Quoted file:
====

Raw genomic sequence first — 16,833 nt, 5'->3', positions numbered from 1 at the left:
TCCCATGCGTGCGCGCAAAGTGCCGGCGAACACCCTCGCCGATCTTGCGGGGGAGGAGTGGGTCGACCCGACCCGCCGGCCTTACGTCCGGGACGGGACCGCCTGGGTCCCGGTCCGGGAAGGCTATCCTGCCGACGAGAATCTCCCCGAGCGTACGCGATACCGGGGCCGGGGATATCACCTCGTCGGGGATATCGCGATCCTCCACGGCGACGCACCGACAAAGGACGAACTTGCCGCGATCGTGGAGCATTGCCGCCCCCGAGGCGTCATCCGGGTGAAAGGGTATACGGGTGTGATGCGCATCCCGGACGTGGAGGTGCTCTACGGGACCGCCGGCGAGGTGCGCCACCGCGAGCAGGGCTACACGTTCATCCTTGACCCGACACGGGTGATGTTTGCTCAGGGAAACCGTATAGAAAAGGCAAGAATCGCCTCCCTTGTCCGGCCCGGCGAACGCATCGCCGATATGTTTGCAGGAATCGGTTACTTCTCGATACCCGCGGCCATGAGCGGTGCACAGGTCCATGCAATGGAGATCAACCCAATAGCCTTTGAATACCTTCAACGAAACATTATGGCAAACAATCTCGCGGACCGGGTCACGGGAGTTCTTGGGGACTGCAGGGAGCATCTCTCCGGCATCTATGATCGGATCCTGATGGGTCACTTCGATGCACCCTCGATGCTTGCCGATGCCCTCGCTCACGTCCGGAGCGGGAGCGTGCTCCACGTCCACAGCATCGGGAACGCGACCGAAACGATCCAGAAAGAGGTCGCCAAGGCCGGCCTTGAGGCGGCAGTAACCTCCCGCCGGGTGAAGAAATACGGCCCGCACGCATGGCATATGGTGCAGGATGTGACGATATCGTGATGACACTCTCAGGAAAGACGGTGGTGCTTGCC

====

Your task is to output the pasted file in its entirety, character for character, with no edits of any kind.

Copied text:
Raw genomic sequence first — 16,833 nt, 5'->3', positions numbered from 1 at the left:
TCCCATGCGTGCGCGCAAAGTGCCGGCGAACACCCTCGCCGATCTTGCGGGGGAGGAGTGGGTCGACCCGACCCGCCGGCCTTACGTCCGGGACGGGACCGCCTGGGTCCCGGTCCGGGAAGGCTATCCTGCCGACGAGAATCTCCCCGAGCGTACGCGATACCGGGGCCGGGGATATCACCTCGTCGGGGATATCGCGATCCTCCACGGCGACGCACCGACAAAGGACGAACTTGCCGCGATCGTGGAGCATTGCCGCCCCCGAGGCGTCATCCGGGTGAAAGGGTATACGGGTGTGATGCGCATCCCGGACGTGGAGGTGCTCTACGGGACCGCCGGCGAGGTGCGCCACCGCGAGCAGGGCTACACGTTCATCCTTGACCCGACACGGGTGATGTTTGCTCAGGGAAACCGTATAGAAAAGGCAAGAATCGCCTCCCTTGTCCGGCCCGGCGAACGCATCGCCGATATGTTTGCAGGAATCGGTTACTTCTCGATACCCGCGGCCATGAGCGGTGCACAGGTCCATGCAATGGAGATCAACCCAATAGCCTTTGAATACCTTCAACGAAACATTATGGCAAACAATCTCGCGGACCGGGTCACGGGAGTTCTTGGGGACTGCAGGGAGCATCTCTCCGGCATCTATGATCGGATCCTGATGGGTCACTTCGATGCACCCTCGATGCTTGCCGATGCCCTCGCTCACGTCCGGAGCGGGAGCGTGCTCCACGTCCACAGCATCGGGAACGCGACCGAAACGATCCAGAAAGAGGTCGCCAAGGCCGGCCTTGAGGCGGCAGTAACCTCCCGCCGGGTGAAGAAATACGGCCCGCACGCATGGCATATGGTGCAGGATGTGACGATATCGTGATGACACTCTCAGGAAAGACGGTGGTGCTTGCC